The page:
For many women, surrogacy is a lifelong dream. They don’t want anything to stand in their way of helping intended parents have the family of their dreams. Because of this, a common question we get is “Am I eligible to be a surrogate mother?”
Deciding to be a surrogate means you can change someone’s life. You’ll be giving a hopeful individual or couple the chance to have a biological child of their own. Most intended parents have struggled with infertility, want to become a single parent or are LGBT couples. Whatever journey has brought them to surrogacy, you are the catalyst for them having the family they’ve always wanted. If you’re new to the process, you might not be familiar with the requirements to be a surrogate. You might be asking “Can I be a surrogate mother?”
If you’re ready to begin your surrogacy journey or have questions about what it takes to become a gestational carrier, reach out to a surrogacy professional today.
Screening for Surrogate Eligibility
If you’re looking for answers to whether or not you’re able to become a surrogate, a good place to start is by researching the surrogacy requirements. Every surrogacy agency’s requirements may vary slightly, so be sure to check with your chosen surrogacy professional to verify their specific requirements. No matter which agency you work with, you will go through a screening process to confirm that you are physically, mentally and emotionally prepared for the surrogacy journey.
Most surrogacy requirements are based on information and regulations put in place by the American Society for Reproductive Medicine. The requirements include:
- Be within 21-45 years of age (or your agency’s specific age range)
- Have a healthy BMI
- No smoking or drug use
- Have at least one previous successful pregnancy
- Have no felony convictions
- Be STD free for at least 12 months
- Be off antidepressants for at least 12 months before pregnancy
- Wait at least 12 months since last tattoo or piercing before beginning surrogacy
If you meet all of the preliminary requirements to become a surrogate, you will be able to move forward in the surrogacy process. The next steps of your journey are:
- Fill out an application: Before you can do anything else, your application must be approved. The application will ask general questions about yourself and why you want to be a surrogate. Once you’ve submitted the application, you will be contacted by a surrogacy professional to get more information.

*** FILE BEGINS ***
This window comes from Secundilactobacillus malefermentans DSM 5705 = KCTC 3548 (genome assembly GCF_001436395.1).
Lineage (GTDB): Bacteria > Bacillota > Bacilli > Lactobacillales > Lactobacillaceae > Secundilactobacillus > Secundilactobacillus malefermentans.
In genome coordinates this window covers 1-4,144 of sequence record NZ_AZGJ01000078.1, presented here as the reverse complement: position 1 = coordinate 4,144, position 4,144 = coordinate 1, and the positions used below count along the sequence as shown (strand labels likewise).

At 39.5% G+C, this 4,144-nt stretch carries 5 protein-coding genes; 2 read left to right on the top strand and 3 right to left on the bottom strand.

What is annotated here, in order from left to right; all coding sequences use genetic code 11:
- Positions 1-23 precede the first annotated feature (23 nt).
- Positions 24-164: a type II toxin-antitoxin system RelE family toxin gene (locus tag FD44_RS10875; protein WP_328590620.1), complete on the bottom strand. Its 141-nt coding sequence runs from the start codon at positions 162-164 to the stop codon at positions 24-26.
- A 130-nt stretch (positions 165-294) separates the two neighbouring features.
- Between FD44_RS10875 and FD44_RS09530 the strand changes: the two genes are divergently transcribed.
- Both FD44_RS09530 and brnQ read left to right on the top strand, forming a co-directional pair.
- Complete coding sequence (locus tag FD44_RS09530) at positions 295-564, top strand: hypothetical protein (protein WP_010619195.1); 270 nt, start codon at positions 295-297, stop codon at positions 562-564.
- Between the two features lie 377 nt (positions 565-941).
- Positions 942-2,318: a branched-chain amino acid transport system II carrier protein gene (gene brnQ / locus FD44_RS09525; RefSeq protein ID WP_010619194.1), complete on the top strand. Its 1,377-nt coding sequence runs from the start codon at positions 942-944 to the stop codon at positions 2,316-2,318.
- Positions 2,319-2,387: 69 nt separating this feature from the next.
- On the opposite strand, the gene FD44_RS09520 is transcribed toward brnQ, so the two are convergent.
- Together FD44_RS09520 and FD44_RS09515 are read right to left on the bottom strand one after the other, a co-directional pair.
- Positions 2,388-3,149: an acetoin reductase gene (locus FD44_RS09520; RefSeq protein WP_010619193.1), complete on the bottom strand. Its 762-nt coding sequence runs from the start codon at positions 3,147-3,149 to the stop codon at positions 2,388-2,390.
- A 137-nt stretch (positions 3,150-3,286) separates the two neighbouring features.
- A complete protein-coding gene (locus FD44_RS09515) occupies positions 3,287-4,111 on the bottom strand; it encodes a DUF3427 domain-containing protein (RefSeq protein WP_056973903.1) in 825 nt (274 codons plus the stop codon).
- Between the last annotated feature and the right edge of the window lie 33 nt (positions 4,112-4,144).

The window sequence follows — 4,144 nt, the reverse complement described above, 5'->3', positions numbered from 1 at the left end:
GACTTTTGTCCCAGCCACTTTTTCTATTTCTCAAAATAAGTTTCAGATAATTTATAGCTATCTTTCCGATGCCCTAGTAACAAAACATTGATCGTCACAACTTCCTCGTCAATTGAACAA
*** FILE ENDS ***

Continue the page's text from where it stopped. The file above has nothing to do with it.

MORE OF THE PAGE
- Submit your medical information: When you’re starting your surrogacy process, you will be asked to go into detail about your medical history. Your surrogacy professional will also likely ask you to present documentation of your previous pregnancies and deliveries and a letter of recommendation from your doctor stating that you are a good candidate for surrogacy.
- Complete a medical assessment: You will need to meet with the fertility clinic that the intended parents have chosen. You will undergo a series of tests to ensure that you are physically able to sustain a safe and healthy pregnancy.
- Receive ann in-home assessment: Your surrogacy professional will arrange for a licensed social worker to visit your home to perform this assessment. You also need to submit a federal and state background check.
- Complete a psychological evaluation: In addition to the responsibilities of being a surrogate, the hormones that accompany IVF and pregnancy, surrogacy can be an emotional experience. Being in a stable and positive headspace when you begin your surrogacy journey can set the tone for the rest of the process. Your surrogacy professional will organize a mental screening where you will be asked about why you are choosing to become a surrogate, as well as other questions about your attitude toward surrogacy.
Medical Requirements for Surrogates
Your health and safety are a top priority during your surrogacy process. You will undergo a thorough medical screening process, and your health will be closely monitored from the time you start the process until the baby is born. Your doctor will administer fertility tests and medications to make sure your body can safely sustain a pregnancy to term.
The medical requirements for surrogates can be thought of in several stages:
- Medical screening: This will likely take place at the fertility clinic that the intended parents will be working with. This is just an additional confirmation that you are physically healthy enough to sustain a pregnancy before entering into the legal stage of the surrogacy process. They will also run a series of tests to check for STDs and make sure you will be able to become pregnant and carry a baby to term.
- Fertility treatments: Once you have been medically cleared and you and the intended parents have signed the legal contracts, you’ll begin preparing to become a gestational carrier through fertility treatments and injections. These drugs will help regulate your hormones and cycle so that your body will be ready for the embryo transfer.
- Embryo transfer: This is one of the biggest steps for everyone involved in the surrogacy process. During the embryo transfer, the intended mother’s egg or an egg from a donor will be fertilized with the intended father’s or a donor’s sperm. The embryo will be allowed to incubate for a short period of time before it is transferred to your uterus. This is a quick procedure that doesn’t require anesthesia. You will likely be asked to stay at the clinic for a few hours for observation before you can return home.
- Prenatal care: Prenatal care is incredibly important to ensuring the safety of you and your baby throughout your pregnancy. This prenatal care will come in the form of blood tests, ultrasounds and frequent checkups to make sure you and the baby are healthy.
If you’re wondering who can be a candidate to be a surrogate mother, or if you have questions about any of the surrogate requirements, reach out to a surrogacy professional today.